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Old 2010-04-06, 20:49   #1
yoyo
 
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Default gmp-ecm needed memory and runtime

Hello,
I run gmp-ecm with B1=43M and different input number length. Afterwards I made a chart of estimated memory (red line) and measured run time (blue line).
X: number length

Estimated memory is nearly linear increasing, this shows also the chart for different B1. But why is there a big jump in the line?

Runtime seems to grow potencially (bah, what is the right engl. word?). Can somobod confirm or explain it?

yoyo
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Old 2010-04-07, 07:14   #2
xilman
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Quote:
Originally Posted by yoyo View Post
Runtime seems to grow potencially (bah, what is the right engl. word?).
"Exponentially".

Paul
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Old 2010-04-07, 07:48   #3
fivemack
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This isn't an exponential-growth case. I can't think of a nice English word for "as some power of the input"; 'polynomially' suggests it's an integer exponent which isn't the case.
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Old 2010-04-07, 13:52   #4
R.D. Silverman
 
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Quote:
Originally Posted by yoyo View Post
Hello,
I run gmp-ecm with B1=43M and different input number length. Afterwards I made a chart of estimated memory (red line) and measured run time (blue line).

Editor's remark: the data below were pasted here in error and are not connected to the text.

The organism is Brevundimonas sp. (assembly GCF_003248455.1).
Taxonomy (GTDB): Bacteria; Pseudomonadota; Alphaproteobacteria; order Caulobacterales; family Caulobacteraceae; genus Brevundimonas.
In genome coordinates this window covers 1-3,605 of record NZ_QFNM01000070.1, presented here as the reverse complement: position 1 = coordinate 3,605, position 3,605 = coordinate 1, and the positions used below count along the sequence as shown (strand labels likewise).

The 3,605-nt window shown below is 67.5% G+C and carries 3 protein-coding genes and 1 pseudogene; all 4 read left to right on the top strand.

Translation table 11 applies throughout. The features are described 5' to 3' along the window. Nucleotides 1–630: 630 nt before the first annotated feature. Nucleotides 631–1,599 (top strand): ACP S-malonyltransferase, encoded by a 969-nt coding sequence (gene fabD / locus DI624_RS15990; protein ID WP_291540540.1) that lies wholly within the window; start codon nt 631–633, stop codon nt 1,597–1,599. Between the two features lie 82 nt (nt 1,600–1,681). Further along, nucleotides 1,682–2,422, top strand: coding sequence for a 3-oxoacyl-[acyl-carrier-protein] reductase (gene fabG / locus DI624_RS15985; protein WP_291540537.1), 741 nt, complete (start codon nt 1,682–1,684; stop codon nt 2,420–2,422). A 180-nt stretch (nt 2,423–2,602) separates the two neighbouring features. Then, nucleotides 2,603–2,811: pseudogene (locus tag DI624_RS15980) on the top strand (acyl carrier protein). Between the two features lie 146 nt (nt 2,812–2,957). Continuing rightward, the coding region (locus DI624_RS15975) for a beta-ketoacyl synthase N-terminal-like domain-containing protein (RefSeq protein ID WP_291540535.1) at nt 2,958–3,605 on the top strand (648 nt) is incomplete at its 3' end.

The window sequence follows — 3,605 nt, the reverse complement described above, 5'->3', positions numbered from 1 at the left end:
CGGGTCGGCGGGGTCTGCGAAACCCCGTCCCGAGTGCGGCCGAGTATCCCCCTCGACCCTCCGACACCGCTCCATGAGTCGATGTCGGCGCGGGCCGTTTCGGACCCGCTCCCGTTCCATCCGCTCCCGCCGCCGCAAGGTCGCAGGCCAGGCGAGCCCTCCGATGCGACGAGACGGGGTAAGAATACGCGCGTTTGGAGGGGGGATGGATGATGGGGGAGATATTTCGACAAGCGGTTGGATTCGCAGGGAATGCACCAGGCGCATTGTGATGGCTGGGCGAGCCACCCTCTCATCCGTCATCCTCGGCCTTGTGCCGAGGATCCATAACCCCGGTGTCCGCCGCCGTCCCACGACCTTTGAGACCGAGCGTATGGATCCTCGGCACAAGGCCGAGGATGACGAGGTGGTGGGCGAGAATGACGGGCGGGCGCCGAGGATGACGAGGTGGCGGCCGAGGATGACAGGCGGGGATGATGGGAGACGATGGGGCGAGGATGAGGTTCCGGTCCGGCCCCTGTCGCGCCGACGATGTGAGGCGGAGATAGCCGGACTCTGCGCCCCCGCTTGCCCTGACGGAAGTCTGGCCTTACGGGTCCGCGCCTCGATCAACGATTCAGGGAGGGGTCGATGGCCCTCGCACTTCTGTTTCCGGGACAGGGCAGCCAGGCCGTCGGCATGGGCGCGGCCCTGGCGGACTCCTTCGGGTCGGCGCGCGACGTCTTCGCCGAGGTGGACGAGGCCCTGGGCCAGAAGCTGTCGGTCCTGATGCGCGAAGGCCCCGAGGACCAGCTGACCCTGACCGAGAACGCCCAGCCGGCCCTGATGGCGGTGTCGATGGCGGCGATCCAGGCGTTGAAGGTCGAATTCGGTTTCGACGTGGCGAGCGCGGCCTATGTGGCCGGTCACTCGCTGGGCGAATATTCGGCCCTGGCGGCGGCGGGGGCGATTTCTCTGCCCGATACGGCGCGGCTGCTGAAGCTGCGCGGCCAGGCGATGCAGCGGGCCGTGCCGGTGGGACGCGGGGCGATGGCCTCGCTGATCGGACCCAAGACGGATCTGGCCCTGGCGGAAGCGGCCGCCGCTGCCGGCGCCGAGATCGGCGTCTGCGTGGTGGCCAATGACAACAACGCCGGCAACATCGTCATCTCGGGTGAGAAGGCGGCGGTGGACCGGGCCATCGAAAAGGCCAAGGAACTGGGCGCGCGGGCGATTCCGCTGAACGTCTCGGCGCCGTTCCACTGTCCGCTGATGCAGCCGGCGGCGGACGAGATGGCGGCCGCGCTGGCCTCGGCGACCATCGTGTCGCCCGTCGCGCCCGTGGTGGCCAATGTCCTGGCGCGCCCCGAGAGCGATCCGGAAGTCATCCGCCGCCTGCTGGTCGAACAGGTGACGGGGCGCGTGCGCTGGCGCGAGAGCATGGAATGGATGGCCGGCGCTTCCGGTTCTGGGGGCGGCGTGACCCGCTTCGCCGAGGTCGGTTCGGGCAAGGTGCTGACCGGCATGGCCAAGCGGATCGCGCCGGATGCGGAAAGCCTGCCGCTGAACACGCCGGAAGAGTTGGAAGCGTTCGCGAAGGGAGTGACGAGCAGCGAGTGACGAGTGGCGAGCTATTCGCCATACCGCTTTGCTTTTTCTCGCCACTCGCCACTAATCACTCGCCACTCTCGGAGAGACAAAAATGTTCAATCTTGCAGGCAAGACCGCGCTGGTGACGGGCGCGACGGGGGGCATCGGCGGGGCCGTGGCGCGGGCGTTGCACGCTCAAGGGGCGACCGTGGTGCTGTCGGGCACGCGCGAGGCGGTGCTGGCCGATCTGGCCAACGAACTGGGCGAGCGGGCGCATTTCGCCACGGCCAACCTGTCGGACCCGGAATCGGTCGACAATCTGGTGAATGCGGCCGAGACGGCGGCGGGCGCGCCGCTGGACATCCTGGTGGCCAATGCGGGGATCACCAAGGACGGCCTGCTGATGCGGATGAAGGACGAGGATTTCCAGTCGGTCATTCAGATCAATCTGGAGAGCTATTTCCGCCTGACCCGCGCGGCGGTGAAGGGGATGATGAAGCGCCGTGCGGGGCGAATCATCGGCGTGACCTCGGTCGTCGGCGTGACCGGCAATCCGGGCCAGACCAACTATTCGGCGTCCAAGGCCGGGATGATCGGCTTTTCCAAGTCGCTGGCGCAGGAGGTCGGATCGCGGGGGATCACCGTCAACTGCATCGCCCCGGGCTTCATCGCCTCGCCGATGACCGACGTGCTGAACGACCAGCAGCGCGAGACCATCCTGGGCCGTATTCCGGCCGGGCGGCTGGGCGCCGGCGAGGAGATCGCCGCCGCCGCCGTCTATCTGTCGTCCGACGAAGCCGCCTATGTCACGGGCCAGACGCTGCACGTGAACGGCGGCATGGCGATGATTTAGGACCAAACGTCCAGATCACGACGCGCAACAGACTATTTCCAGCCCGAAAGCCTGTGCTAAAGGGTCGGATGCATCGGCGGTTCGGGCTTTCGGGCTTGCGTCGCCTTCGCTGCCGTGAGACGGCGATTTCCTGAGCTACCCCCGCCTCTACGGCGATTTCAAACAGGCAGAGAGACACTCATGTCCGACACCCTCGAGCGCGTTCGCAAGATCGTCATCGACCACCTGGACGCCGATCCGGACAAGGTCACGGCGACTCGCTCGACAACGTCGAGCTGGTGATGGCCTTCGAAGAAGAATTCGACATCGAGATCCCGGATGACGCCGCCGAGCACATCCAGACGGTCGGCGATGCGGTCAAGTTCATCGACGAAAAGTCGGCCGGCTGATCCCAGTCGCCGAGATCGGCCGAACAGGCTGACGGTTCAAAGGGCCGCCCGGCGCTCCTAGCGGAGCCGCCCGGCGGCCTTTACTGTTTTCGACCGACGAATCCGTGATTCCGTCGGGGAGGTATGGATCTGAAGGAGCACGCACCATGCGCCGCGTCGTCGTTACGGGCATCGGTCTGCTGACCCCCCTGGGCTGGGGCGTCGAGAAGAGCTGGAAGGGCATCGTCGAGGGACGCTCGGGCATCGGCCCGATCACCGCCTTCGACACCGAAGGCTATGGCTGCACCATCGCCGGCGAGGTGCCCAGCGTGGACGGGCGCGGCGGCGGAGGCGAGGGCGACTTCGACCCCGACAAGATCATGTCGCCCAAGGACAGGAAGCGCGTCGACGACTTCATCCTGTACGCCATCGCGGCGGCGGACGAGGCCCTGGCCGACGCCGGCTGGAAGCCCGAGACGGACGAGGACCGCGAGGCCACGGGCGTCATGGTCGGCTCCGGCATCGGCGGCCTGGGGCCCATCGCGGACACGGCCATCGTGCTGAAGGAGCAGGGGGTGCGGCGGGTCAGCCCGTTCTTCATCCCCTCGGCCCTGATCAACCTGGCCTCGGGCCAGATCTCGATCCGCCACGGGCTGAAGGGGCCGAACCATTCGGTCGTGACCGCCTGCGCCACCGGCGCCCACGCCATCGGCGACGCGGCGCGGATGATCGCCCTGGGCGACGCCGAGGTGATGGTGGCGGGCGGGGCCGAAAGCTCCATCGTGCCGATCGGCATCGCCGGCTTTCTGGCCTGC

X: number length

Estimated memory is nearly linear increasing, this shows also the chart for different B1. But why is there a big jump in the line?

Runtime seems to grow potencially (bah, what is the right engl. word?). Can somobod confirm or explain it?

yoyo
read my joint paper with Sam Wagstaff:

A Practical Analysis of ECM
Math. Comp.
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Old 2010-04-07, 16:09   #5
wblipp
 
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Bob's paper would answer your question, but it's overkill for you needs, it's hard to get hold of if you aren't associated with a university, and it has an error that made it hard, at least for me, to follow (although not relevant to your question).

The jump in memory happens when the granularity of the FFT changes. Large numbers are represented as arrays of numbers - much like decimal numbers are arrays of digits. As the number gets larger, the maximum size permitted in each array element gets smaller.

To make up some numbers for the sake up discussion, as the size goes from 100 to 500 digits, you are using 3 digits per element, and the memory grows because you need 34 elements for the 100 digit numbers and 167 elements for the 500 digit number. But between 500 and 600 digits you must shift to 2 digits per element, so 600 digits requires arrays of length 300 - much longer than the 200 you would get from the earlier growth. It then grows slowly until the next jump.

The change in granularity is necessary because of how FFT multiplication deals with carrying. When we do multiplication by longhand, we treat the numbers as arrays of single digits and we integrate the carries in two stages. But FFT multiplication computes a convolution - this is as if we kept the results of each multiply (for 5x5, keeping the whole 25 instead of keeping the 5 and carrying the 2), AND in the addition stage we keep the whole totals instead of keeping the last digit and carrying the rest. Hence the convolution of 153 x 718 would be
Code:
       1   5   3
       7   1   8
      ----------
       8  40  24
    1  5   3
 7 35 21
 ---------------
 7 36 34  43  24